Foreign Policy Blogs

Large Cities Summit

The Summit started in earnest yesterday.  Ken Livingstone, Mayor of London, and Chair of the C40 Cities Climate Leadership Group, had some opening remarks, including these which are very direct indeed.  (The C40 is in partnership with the Clinton Climate Initiative.  I'll have more to say about President Clinton and the CCI in a later post.)

In a separate panel later in the day, Livingstone gave considerable heart to NYC Mayor Bloomberg and other supporters of congestion pricing.  (I wrote about congestion pricing and New York's big plans last month in Mike Bloomberg's Earth Day.)  Livingstone cited the considerable success of the program in London and the acceptance by the public. 

It should be noted that in one year, the congestion charge has brought about a 38% drop in private cars entering London‚ twice the anticipated figure. There has also been a more than 80% increase in cyclists and a rise in bus passengers from four million to six million. This modal shift has been accompanied by substantial emissions reductions, including a 20% reduction in carbon emissions.

Jean-Pascal van Ypersele, the Vice-Chair of IPCC Working Group on "Impacts, Adaptation and Vulnerability," reported on the state of the science and the good news and the bad news:  we are in very rough waters already with climate change and it's going to get worse before it gets better, but we have the tools at hand to deal with the threat, if we apply the will and the energy.  I said it was up to political leadership and the publics they represent to address the problem.  He quoted Montaigne:  "Politics is the art of making possible what is necessary."

George David, the CEO of United Technologies, had some fascinating things to say about using energy and the potential for radically reducing the amount of power that New York City consumes.  One chord that he struck that I heard later in the day is that the overall efficiency of power generation is 30% for central power stations and 70% for distributed generation.  You simply get much more energy output per Btu input when you locate the consumer close to the source of the power.  On the same panel, Chicago's Mayor Richard Daley noted they have three million square feet of green roofs and they have a "green technology permit system" to help expedite new and retrofitted smart green buildings.  (See my last post and the discussion of green building.)  Both Daley and Toronto Mayor David Miller emphasized the message that there is economic opportunity , I do love that word ,  in green tech, and also that there are tremendous savings to be made by government, commercial interests and consumers in all of this. George David again came back to the idea of opening up power generation to small suppliers and suggesting that the federal government needs to promote net metering.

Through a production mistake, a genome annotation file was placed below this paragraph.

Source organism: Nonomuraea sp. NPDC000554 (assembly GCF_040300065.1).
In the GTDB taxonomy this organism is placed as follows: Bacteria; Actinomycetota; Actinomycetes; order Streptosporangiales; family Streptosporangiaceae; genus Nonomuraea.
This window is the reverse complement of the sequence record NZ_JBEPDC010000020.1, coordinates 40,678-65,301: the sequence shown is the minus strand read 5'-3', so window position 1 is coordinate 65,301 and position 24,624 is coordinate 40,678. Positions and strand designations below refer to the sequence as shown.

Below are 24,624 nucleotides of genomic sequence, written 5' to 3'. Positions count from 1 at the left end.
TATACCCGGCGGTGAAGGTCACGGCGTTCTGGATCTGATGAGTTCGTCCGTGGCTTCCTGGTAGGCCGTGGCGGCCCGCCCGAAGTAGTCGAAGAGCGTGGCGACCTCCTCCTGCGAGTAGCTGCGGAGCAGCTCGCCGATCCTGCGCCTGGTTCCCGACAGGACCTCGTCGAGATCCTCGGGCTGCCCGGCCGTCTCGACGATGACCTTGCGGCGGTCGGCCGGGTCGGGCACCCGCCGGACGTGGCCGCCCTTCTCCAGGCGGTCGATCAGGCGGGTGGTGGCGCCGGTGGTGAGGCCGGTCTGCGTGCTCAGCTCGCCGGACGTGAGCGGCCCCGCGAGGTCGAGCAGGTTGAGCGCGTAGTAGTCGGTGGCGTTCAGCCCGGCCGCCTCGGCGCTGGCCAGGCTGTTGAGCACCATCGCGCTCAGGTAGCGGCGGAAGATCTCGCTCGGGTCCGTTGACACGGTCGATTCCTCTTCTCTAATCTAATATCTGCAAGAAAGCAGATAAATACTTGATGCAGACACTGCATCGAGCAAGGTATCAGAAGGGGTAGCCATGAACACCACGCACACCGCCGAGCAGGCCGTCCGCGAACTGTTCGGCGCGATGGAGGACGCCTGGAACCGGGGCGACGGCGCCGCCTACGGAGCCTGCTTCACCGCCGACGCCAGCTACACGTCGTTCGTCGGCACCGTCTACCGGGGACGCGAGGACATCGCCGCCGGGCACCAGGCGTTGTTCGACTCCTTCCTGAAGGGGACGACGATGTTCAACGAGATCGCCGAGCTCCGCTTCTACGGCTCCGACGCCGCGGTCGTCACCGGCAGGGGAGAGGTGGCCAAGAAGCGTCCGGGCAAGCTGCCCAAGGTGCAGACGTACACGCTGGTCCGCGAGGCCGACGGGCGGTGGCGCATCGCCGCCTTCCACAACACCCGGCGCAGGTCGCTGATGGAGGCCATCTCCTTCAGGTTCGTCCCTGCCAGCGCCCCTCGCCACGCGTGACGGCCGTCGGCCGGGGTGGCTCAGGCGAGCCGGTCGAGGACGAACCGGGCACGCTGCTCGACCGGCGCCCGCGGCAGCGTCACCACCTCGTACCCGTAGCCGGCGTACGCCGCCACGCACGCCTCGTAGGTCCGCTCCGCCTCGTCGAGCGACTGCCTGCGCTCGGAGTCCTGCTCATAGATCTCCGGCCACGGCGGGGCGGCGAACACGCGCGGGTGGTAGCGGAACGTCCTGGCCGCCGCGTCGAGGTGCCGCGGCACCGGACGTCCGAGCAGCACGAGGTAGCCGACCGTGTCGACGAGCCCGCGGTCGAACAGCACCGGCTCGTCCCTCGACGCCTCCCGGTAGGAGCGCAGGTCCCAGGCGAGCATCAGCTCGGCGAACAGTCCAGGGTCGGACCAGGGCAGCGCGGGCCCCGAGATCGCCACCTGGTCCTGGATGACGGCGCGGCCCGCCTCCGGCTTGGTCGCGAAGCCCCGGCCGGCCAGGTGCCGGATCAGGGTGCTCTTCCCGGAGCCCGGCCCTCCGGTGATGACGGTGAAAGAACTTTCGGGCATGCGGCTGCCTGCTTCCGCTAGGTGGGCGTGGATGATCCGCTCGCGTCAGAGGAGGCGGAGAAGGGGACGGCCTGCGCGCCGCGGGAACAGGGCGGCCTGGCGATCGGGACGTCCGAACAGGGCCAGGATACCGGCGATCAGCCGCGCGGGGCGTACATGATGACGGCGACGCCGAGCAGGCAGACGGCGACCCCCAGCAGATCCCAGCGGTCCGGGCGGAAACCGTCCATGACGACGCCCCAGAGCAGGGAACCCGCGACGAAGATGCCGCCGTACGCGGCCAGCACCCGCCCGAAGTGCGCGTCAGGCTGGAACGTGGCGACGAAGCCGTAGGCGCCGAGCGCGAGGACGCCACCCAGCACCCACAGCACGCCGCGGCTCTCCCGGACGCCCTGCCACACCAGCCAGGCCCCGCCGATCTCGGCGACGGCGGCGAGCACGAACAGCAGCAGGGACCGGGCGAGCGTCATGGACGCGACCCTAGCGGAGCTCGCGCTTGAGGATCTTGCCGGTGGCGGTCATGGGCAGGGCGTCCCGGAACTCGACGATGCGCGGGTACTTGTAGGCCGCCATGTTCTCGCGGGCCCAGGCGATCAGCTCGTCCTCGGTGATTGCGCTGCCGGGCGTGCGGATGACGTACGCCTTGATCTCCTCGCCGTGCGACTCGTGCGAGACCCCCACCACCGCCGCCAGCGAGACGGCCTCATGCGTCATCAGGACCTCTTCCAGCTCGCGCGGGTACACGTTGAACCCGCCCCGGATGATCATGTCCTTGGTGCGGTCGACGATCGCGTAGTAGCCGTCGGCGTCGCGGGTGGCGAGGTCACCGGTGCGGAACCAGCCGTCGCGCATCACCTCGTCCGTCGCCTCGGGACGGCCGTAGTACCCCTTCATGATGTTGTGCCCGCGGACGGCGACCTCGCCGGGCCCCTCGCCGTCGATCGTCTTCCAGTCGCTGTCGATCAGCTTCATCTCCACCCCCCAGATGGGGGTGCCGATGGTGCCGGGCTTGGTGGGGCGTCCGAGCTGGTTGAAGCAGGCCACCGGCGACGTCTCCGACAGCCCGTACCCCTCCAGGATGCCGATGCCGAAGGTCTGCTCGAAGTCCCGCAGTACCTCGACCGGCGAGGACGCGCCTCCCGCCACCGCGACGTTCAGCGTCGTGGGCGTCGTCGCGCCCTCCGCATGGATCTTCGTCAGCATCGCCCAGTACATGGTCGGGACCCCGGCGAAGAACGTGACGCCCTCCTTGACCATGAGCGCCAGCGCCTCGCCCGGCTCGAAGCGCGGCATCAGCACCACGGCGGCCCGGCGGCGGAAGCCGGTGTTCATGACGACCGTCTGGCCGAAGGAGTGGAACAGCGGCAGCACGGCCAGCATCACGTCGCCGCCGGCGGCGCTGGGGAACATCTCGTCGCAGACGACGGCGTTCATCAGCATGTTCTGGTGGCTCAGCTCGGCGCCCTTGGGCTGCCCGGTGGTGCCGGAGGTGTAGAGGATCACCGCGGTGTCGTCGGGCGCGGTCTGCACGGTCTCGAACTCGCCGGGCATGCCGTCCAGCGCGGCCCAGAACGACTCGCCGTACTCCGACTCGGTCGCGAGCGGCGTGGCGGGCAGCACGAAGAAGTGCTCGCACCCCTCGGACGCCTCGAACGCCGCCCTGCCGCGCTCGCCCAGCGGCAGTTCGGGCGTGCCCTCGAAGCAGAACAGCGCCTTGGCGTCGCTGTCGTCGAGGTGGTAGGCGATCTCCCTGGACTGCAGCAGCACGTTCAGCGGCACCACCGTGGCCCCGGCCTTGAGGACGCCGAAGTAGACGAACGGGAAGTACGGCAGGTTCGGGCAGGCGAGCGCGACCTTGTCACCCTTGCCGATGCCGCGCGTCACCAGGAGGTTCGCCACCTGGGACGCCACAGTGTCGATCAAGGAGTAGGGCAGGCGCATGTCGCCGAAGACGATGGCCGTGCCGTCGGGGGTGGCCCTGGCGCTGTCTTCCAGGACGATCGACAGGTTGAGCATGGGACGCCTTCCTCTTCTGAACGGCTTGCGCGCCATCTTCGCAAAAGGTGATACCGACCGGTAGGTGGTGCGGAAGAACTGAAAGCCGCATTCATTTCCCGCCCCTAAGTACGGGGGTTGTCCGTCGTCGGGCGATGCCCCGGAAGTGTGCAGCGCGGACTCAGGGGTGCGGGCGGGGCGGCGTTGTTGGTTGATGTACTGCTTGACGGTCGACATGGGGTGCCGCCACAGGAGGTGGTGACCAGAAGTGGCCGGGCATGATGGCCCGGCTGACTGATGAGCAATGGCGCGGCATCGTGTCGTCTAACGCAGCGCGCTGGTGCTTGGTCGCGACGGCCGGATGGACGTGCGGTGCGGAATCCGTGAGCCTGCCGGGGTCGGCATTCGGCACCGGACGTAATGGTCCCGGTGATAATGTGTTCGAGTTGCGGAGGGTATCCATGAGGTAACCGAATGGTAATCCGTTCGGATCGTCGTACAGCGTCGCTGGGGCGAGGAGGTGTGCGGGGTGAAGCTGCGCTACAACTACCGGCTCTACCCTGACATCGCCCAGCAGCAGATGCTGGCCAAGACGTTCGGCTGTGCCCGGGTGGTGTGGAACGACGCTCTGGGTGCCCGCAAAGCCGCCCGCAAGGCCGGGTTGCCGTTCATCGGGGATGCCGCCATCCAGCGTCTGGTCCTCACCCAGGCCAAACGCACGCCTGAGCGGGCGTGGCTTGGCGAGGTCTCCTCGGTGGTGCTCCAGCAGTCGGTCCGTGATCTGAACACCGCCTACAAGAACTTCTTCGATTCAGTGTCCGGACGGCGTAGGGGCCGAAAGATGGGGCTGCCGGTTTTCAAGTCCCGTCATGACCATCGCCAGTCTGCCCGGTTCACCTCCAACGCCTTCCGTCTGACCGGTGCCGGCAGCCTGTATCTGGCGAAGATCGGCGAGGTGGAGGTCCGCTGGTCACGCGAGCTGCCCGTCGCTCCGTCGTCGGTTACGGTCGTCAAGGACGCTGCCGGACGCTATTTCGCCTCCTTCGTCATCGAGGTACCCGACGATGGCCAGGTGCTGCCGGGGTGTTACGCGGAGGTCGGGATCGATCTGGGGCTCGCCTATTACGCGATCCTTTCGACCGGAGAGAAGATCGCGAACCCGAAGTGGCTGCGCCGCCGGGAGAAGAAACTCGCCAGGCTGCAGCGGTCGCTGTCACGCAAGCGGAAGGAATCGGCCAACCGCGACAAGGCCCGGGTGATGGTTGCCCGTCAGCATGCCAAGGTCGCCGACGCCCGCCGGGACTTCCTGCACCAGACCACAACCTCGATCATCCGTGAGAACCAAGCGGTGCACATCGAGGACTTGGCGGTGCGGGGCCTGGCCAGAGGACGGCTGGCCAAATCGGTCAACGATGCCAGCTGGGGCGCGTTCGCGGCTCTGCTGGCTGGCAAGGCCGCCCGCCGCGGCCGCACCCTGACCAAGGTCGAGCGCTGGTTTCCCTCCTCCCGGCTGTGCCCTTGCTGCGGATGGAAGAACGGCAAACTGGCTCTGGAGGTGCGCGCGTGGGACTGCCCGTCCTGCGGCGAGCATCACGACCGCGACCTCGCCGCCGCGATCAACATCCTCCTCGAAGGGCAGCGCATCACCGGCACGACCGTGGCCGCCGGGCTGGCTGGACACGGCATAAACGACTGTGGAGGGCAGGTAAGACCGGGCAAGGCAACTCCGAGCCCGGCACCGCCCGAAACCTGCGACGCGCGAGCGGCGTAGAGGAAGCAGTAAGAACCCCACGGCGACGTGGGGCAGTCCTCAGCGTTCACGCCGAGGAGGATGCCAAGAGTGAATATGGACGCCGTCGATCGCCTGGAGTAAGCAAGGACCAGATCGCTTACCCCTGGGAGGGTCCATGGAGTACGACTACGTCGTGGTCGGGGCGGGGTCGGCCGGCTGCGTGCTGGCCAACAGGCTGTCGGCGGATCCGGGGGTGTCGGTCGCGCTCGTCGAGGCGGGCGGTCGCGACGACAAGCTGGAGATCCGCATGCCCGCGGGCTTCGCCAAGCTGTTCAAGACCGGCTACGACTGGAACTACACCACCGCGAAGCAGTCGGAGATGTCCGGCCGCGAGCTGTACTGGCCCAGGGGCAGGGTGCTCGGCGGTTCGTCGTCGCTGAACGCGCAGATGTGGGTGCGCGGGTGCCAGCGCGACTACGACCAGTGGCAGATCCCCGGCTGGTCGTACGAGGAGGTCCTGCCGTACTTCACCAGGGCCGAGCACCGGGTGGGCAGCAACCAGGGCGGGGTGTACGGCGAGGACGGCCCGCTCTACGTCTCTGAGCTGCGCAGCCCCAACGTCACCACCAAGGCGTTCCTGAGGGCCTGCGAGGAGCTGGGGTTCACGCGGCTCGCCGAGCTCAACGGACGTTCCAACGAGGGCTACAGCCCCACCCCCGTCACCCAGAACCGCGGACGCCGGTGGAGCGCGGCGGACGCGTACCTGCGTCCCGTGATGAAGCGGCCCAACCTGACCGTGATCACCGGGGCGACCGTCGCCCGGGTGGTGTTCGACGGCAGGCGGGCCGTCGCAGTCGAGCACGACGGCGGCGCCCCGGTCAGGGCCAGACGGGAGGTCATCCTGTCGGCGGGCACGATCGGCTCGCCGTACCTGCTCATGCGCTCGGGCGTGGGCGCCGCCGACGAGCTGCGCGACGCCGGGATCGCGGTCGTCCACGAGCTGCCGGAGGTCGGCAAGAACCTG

So, in the panel discussion I attended later on decentralized energy, there were some interesting tidbits.  Nicky Gavron, a deputy mayor of London, led the panel. Rotterdam and Copenhagen's mayors talked about their district heating systems that are hugely efficient and comprehensive.  New York's electric utility, Consolidated Edison, was represented by its CEO, and he talked about the highly efficient steam heating system we have.  Not incidentally, steam systems can also be engineered to provide cooling and are used this way.  The CEO of Britain's largest electric utility, EDF Energy, also spoke.  They've got a considerable investment in renewables and are working with London to promote distributed generation through its new Climate Change Agency (LCCA). There were several folks in the audience who also spoke at Gavron's urging, one of whom, Allan Jones, is with the LCCA, which is developing a number of important pathways for low-carbon energy.  Jones pioneered Woking's innovative energy project where they've had nothing but success in saving money and cutting carbon use.  Tom Casten, head of Primary Energy, spoke rather passionately and well about local generation of power.  George David of UTC had earlier cited a number of 70% efficiency for local power.  Casten said 80%.  Here's a convincing slide show from Casten that backs up his assertions.  See also this from the BBC on microgrids.  Finally, a consultant to Mayor Bloomberg on energy, Doug Foy, said that the City could be doing much more on locally generated power, as much as 2,000 mw or more.  Foy has had a distinguished career with 25 years as the president of the Conservation Law Foundation, and then he brought a new level of environmental thinking to Massachusetts, but resigned last year.

Thinking outside the box – or outside the grid – is what's going to get us to healthy, low-carbon economies. 



Bill Hewitt

Bill Hewitt has been an environmental activist and professional for nearly 25 years. He was deeply involved in the battle to curtail acid rain, and was also a Sierra Club leader in New York City. He spent 11 years in public affairs for the NY State Department of Environmental Conservation, and worked on environmental issues for two NYC mayoral campaigns and a presidential campaign. He is a writer and editor and is the principal of Hewitt Communications. He has an M.S. in international affairs, has taught political science at Pace University, and has graduate and continuing education classes on climate change, sustainability, and energy and the environment at The Center for Global Affairs at NYU. His book, "A Newer World - Politics, Money, Technology, and What’s Really Being Done to Solve the Climate Crisis," will be out from the University Press of New England in December.

Areas of Focus:
the policy, politics, science and economics of environmental protection, sustainability, energy and climate change